PEACHES GELDOF'S LAST CALL
"I'm off to eat a Krispy Kreme."
I have a love-hate relationship with New Year’s resolutions. On the one hand, the idea that I can rework my entire approach to life just based on a simple change in the calendar is very seductive. Of course, I never set modest – or even remotely reasonable – goals. Past examples include: “I vow to stop eating pizza,” “I won’t sleep in past 11 a.m.,” and “I won’t buy any colorful clothes for a year.” (I recently found the latter written down in an old diary – the motive behind it or why it was so important to qualify as a resolution still eludes me).
This story was published on December 8, 2009.
During the weeks leading up to Jan. 1, the air is filled with a mass hysteria caused by scores of people overindulging in the bad habits they wish to ban come that fateful date. I am no exception. Last year, I systematically ate my own bodyweight in pasta, chased it with Krispy Kreme donuts (my two major vices), and spent a week going out all night and sleeping in until 3 p.m. I have a feeling most of my peer group was doing much the same thing; as they knew, com New Year’s, the cigarettes that they were chain-smoking would have to be put out, and the cocktails they were clutching would have to be poured down the drain instead of their gullets. Soon, the days spent languishing in bed, only venturing out come midnight to go dancing, would be replaced by regimented work days and evenings spent sweating on a treadmill, and sipping on a sugar-free shake rather than a Jack and Coke. New Year’s resolutions are like an army of Grinches who truly steal Christmas.
The worst part of the whole scenario is that hardly anyone ever sticks to their promises. I can count on one hand the people I know who have managed to follow through on any of these self imposed vows for more than six months. My personal record hovers around three days, before I lapse into my old chocolate-fueled ways. I swear that I’ll return to virtuousness the next week, which turns into the next three weeks, which turns into the next three months… Before I know it, another New Year is fast approaching. I end up back where I started, only unhealthier, more run-down, and generally confused about how the downward spiral happened.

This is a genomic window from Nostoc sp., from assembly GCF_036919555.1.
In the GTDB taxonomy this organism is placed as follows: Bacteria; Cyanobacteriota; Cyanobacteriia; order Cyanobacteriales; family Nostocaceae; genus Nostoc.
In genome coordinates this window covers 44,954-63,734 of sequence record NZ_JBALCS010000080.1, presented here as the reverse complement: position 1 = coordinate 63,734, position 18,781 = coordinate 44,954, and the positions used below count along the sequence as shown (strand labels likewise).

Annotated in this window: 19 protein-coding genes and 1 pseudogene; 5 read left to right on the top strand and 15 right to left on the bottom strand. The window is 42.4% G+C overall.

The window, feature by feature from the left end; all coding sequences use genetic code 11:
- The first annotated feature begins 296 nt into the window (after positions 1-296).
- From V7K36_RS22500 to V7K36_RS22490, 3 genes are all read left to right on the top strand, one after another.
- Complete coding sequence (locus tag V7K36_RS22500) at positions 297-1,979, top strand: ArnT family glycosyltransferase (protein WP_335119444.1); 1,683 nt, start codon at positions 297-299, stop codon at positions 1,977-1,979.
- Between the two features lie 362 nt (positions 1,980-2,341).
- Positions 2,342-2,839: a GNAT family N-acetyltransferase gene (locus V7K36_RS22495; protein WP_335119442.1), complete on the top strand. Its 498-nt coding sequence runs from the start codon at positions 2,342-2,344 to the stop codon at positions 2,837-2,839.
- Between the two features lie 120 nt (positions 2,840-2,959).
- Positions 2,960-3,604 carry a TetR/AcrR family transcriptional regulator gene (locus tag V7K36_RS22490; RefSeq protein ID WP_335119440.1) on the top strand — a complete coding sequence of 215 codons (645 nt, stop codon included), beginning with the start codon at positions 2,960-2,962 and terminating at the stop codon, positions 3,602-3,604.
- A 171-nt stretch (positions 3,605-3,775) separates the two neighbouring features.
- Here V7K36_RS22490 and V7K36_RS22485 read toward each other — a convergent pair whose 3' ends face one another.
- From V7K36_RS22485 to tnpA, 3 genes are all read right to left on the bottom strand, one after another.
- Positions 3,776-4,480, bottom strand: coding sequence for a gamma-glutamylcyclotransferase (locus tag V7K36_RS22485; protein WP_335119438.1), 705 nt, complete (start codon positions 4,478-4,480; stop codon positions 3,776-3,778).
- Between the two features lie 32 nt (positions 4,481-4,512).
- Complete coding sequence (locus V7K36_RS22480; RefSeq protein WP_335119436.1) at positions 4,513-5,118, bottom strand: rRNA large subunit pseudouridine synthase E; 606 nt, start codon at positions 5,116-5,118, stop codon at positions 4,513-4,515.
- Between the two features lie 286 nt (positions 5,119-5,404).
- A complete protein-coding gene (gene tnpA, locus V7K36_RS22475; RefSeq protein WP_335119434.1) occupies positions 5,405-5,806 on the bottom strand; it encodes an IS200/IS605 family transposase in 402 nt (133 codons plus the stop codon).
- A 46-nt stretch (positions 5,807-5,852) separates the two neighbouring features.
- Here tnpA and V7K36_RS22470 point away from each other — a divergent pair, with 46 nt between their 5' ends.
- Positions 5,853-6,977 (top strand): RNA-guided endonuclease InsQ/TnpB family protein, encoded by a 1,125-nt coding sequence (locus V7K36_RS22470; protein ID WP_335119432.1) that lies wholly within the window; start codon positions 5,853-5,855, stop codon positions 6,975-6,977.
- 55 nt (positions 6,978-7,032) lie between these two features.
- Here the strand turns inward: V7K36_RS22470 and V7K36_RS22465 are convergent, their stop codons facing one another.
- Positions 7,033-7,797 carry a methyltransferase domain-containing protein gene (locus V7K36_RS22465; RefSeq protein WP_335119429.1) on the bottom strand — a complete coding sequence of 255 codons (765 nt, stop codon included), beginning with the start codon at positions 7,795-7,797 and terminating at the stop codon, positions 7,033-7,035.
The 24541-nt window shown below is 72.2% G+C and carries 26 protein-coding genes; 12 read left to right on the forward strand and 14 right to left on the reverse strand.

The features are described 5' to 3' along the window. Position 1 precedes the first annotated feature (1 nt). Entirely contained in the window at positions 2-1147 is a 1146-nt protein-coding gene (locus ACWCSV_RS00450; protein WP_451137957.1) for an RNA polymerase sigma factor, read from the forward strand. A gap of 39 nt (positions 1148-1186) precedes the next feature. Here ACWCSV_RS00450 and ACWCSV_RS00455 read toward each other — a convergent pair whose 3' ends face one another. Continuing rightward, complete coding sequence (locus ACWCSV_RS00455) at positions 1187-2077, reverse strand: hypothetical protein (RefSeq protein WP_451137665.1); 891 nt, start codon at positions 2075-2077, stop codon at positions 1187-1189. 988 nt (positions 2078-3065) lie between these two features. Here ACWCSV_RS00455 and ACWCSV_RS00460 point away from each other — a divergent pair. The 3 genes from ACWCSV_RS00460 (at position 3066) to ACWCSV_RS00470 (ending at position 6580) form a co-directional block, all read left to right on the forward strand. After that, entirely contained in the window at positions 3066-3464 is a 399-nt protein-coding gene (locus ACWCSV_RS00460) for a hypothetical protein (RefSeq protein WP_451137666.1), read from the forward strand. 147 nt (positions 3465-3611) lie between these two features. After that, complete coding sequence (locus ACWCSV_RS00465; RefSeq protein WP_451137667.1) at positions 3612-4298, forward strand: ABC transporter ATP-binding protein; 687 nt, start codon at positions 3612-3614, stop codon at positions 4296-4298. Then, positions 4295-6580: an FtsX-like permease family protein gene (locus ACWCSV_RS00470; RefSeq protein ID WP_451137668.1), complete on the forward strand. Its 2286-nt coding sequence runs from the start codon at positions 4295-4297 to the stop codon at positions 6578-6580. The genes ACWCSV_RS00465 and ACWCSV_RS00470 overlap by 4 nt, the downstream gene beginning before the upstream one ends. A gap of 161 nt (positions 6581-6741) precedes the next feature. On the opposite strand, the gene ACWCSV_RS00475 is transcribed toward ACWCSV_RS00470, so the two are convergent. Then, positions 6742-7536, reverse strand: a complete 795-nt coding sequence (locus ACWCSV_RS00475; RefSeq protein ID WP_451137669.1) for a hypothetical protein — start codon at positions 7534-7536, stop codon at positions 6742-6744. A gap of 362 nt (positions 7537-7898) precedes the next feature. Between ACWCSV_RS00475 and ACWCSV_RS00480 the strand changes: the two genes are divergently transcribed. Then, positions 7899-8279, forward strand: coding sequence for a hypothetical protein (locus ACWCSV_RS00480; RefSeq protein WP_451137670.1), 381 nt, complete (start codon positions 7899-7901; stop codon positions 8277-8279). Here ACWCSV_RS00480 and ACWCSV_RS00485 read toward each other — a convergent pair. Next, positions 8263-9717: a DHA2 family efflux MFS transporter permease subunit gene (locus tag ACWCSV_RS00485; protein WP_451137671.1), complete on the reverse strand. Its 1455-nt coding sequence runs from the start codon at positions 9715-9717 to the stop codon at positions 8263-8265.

Apparently, losing weight is the most common resolution, closely followed by improving finances. Others in the top 10: getting in better shape, and quitting smoking. After those are wishing to go greener, getting a better job or education, spending more time with family, or helping other people more frequently. These are simple ideas, but more importantly, they signal a day and age in which we need a fresh start more than we thought. At a time when trying to save the planet or simply finding the time to sit and eat dinner with those closest to you has proven too difficult to warrant places in the top 10 “must do’s” of people worldwide, it’s tome to take the whole thing a bit more seriously. Maybe if we all actually stuck to our resolutions, the world really would be a better place.
This year, I’m replacing my random declarations (“Stop eating Pop-Tarts, Peanut M&M’s are allowed, though” from 2004) with more important things, such as “actually vote this year” and “recycle more” (both decided upon after researching this article). Maybe this time, I’ll stick to them. New Year’s resolutions aren’t fun when they involve things that not only seem impossible but also frivolous – in the end, who really needs or wants to stop drinking milkshakes or buying so many pairs of shoes? But when they involve issues that threaten the planet or a person’s general happiness, it’s time to start appreciating this weird little ritual. And on that not, I’m off to eat a Krispy Kreme.
Actually, I may just eat five.